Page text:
[Churchill] had now the core of the War Cabinet that would see him through: [Clement] Atlee and [Ernest] Bevin for Labour, [Anthony] Eden and [Canadian Lord] Beaverbrook for the Conservatives. Of course there would be others of greater or lesser importance. Beaverbrook, by his own choice, would leave and return more than once. Even now the members of the War Cabinet did not love each other…. But taken together they represented a formidable group. (93)

Each of these cabinet ministers (including also the Labour party's Herbert Morrison and the Christian-socialist Stafford Cripps) is the central subject of one of the book's chapters. These men compromised in joining Churchill's government so that Britain could win the war, but their expectation of a return on their cooperation ultimately led to Churchill's fall.

The book closes with a succinct Coda summarizing the "rest of the story" of its fascinating cast of characters. Churchill emerges as an exceptionally deft manager of talented but often prickly individuals, some of whom disliked him, but served him and their nation. Almost hidden in the Coda (251) is another major argument: that Great Britain has been well served by coalition governments—including that of David Cameron—throughout its modern history. One suspects that Schneer is gently encouraging the British to bring Labour in once again and see what might be accomplished.

The narrative style here will evoke for American readers what I call the "Downton Abbey Effect"—with its personal, almost intimate, even gossipy stories about Britain's ruling and cultural elites. The result is an extremely accessible and perceptive account of just how Britain's political leadership, as brilliantly managed by Churchill, weathered wartime crises, developed a grand alliance, and effectively cooperated to secure ultimate victory. One drawback is that Schneer's compelling depictions of his subjects are not accompanied by photographs (except of Churchill); a few maps, too, would have assisted readers unfamiliar with the geography of World War II. On the plus side, the book's invaluable glossary of names (ix–xix) will be especially helpful to American readers, who may be forgiven for losing track of the party affiliations or previously held government positions of Schneer's dramatis personae. All in all, this admirable and instructive work is to be heartily recommended to all audiences for its readability and empathy for its subjects.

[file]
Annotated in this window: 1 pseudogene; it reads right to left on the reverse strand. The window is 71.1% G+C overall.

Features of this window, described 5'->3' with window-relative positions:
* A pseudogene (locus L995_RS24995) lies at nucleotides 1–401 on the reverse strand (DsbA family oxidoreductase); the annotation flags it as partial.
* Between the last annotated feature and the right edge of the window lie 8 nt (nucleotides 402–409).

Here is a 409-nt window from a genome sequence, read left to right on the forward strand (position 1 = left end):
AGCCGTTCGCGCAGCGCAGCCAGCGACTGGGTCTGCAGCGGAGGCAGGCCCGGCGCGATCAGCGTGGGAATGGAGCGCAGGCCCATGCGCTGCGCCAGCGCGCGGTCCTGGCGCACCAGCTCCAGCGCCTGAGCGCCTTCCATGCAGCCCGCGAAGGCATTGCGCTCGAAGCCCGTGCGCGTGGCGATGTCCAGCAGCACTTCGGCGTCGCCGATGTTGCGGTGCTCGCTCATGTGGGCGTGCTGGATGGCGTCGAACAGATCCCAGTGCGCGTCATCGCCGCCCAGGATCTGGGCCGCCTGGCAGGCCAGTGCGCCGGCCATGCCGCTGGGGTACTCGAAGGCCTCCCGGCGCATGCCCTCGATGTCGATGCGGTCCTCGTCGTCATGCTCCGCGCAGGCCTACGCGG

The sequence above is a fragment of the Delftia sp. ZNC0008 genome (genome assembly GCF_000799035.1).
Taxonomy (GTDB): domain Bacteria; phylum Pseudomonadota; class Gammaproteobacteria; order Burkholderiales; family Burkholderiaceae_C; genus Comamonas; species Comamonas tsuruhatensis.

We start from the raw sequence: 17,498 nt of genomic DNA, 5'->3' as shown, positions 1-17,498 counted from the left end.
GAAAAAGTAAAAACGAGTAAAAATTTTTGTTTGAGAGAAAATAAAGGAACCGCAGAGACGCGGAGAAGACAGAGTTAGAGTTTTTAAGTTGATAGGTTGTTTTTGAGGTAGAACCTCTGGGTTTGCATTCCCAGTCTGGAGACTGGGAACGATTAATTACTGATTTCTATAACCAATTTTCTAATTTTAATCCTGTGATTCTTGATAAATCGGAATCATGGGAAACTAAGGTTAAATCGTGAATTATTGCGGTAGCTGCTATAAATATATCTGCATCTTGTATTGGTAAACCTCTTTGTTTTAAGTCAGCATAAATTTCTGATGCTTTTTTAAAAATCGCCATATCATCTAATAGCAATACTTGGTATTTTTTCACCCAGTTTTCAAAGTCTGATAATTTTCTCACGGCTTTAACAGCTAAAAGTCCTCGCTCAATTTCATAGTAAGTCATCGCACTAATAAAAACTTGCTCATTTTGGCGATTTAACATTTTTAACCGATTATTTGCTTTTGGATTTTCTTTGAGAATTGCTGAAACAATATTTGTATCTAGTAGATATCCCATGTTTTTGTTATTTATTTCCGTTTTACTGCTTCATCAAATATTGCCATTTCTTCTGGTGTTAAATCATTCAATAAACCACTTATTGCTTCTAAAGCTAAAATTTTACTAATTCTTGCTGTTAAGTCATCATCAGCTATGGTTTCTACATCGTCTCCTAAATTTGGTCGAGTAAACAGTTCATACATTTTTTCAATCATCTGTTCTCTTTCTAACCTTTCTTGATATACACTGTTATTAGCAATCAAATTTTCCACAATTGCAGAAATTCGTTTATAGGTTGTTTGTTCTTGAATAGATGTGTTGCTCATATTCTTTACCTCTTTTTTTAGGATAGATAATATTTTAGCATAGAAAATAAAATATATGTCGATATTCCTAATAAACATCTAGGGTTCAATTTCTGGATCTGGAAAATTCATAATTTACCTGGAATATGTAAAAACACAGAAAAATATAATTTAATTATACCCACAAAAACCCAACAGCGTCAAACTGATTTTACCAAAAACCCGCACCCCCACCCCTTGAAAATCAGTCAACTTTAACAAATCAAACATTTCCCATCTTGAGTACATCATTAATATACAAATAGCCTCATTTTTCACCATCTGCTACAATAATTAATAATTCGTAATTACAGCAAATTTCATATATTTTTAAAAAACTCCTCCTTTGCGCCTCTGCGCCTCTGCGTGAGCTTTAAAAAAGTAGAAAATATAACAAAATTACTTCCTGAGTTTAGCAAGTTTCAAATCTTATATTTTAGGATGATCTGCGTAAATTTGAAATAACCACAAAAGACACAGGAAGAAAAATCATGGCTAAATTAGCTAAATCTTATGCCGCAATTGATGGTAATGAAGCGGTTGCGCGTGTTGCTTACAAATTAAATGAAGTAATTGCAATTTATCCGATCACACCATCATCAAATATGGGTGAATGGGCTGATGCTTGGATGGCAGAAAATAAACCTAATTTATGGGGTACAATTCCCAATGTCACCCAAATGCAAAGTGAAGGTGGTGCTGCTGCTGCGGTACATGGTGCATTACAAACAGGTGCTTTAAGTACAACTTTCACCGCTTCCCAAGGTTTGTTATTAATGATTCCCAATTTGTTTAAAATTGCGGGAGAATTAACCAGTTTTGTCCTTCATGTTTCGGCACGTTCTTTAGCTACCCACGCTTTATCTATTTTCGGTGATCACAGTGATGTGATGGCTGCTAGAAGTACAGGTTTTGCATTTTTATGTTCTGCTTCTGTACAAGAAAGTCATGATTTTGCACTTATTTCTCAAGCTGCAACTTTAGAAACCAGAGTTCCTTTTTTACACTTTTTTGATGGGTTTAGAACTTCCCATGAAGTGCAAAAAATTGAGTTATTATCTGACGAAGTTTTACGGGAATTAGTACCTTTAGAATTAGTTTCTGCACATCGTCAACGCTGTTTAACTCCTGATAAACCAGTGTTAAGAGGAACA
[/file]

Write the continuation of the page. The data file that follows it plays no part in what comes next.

[1] His earlier work includes The Balfour Declaration: The Origins of the Arab-Israeli Conflict (NY: Random House, 2010) and a half dozen other volumes.

[2] On War, ed. and trans. Peter Paret and Michael Howard (Princeton: Princeton U Pr, 1976) 87.

[3] Alluding, of course, to Doris Kearns Goodwin's popular study of another leader and his political allies/competitors in Team of Rivals: The Political Genius of Abraham Lincoln (NY: Simon and Schuster, 2005).

[4] E.g., Mark A. Stoler, Allies in War: Britain and America against the Axis Powers (NY: Bloomsbury, 2005); Andrew Roberts, Masters and Commanders: How Four Titans Won the War in the West (NY: HarperCollins, 2009); David Rigby, Allied Master Strategists: The Combined Chiefs of Staff in World War II (Annapolis: Naval Inst Pr, 2012); and David Kaiser, No End Save Victory: How FDR Led the Nation into War (NY: Basic Books, 2014).